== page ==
Ding's lawyers: Jail or fine, but not both
Ding's lawyers asked for a high fine with no jail term, or a jail term of not more than three months for the charge involving former Lebanese referee Ali Sabbagh, and not more than a month each for the charges involving the two former assistant referees Abdallah Taleb and Ali Eid.
Here are some reasons:
1 DING'S ACTIONS CAUSED NO HARM
No match was fixed. There was no actual loss or damage caused to members of the public who bet on football matches. The integrity of the "beautiful game" was also not compromised, Ding's lawyers argued.
Deputy Public Prosecutor (DPP) Alan Loh, however, pointed out that Ding's actions had already tarnished Singapore's reputation.
He had also cost the three Lebanese former match officials their jobs.
Mr Sabbagh has been banned from refereeing for life while Mr Taleb and Mr Eid are banned for 10 years.
2 THE VALUE OF THE BRIBE WAS LOW
The gratification, in the form of sexual services, offered to each match official is valued at $500, a considerably low figure. There was no direct financial benefit to the Lebanese.
In rebuttal, DPP Loh said the value should not be the "sole determining factor of culpability".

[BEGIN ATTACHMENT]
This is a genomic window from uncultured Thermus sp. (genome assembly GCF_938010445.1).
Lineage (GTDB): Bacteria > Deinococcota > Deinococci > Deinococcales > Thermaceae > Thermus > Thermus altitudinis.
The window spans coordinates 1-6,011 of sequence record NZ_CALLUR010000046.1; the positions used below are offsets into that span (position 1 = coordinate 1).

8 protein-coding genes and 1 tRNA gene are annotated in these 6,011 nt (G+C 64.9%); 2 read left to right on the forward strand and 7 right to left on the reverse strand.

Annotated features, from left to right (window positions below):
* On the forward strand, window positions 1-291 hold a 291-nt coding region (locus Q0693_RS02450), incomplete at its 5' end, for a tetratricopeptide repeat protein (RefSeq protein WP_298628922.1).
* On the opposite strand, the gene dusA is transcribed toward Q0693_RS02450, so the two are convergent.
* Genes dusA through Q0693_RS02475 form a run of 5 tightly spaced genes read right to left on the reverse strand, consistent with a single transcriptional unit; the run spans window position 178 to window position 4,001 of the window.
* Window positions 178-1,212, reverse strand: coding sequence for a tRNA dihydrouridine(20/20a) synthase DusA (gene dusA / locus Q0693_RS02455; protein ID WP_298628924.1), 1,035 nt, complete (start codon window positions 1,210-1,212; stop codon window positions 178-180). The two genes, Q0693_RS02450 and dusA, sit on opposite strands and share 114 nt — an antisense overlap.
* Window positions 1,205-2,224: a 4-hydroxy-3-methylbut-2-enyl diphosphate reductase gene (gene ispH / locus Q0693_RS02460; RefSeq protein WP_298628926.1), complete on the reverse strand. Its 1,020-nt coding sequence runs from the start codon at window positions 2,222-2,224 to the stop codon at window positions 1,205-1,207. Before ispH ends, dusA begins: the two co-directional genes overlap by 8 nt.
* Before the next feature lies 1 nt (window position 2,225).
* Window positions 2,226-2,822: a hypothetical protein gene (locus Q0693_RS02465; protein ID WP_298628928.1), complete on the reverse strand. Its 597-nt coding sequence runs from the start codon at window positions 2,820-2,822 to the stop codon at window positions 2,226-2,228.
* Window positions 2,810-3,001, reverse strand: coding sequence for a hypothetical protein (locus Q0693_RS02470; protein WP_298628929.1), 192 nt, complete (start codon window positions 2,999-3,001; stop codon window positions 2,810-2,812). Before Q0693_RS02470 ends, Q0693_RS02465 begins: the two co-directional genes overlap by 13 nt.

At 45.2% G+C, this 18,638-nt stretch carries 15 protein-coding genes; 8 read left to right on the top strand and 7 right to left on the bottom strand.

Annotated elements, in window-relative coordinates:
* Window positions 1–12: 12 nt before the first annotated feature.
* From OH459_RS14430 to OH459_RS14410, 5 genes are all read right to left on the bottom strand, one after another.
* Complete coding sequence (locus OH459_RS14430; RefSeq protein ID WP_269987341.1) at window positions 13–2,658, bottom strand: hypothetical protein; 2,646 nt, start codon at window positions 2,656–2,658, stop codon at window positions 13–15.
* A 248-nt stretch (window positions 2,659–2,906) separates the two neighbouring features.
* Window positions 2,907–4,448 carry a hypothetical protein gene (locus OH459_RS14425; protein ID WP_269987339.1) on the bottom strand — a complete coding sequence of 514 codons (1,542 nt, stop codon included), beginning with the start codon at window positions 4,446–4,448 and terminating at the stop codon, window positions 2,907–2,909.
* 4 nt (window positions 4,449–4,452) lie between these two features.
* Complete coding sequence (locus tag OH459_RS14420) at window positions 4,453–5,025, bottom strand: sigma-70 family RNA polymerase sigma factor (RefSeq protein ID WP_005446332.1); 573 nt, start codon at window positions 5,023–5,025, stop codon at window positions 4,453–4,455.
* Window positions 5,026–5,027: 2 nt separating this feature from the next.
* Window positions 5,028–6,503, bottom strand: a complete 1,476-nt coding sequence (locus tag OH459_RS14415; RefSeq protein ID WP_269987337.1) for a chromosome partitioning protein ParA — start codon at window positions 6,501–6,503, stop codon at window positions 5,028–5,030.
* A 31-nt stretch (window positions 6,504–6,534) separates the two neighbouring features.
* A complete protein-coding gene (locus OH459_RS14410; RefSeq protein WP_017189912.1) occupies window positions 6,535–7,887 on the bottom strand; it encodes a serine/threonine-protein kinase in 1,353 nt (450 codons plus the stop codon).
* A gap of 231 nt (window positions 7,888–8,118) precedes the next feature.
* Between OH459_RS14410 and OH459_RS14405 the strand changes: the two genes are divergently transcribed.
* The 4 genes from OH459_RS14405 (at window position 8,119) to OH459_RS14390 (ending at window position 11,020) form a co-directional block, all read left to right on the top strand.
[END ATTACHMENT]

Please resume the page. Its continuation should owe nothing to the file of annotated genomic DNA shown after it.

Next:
There are far more important factors, like how Ding committed a syndicated crime and how the former match officials were not just in the S League but were Fifa- and Asian Football Confederation-accredited.
3 DING HAD A CLEAN RECORD
Other than an "otherwise unblemished record", Ding had "served our nation faithfully", including a voluntary six-month extended National Service stint.
He has been a filial son to his father, who is plagued with a myriad of illnesses like gout and chronic renal failure. Ding is also a supportive brother to his sister, who is battling depression.
It cannot be right, Your Honour, to make Mr Ding pay for the sins of every match fixer in Singapore.
- Ding's lawyer, Mr Thong Chee Kun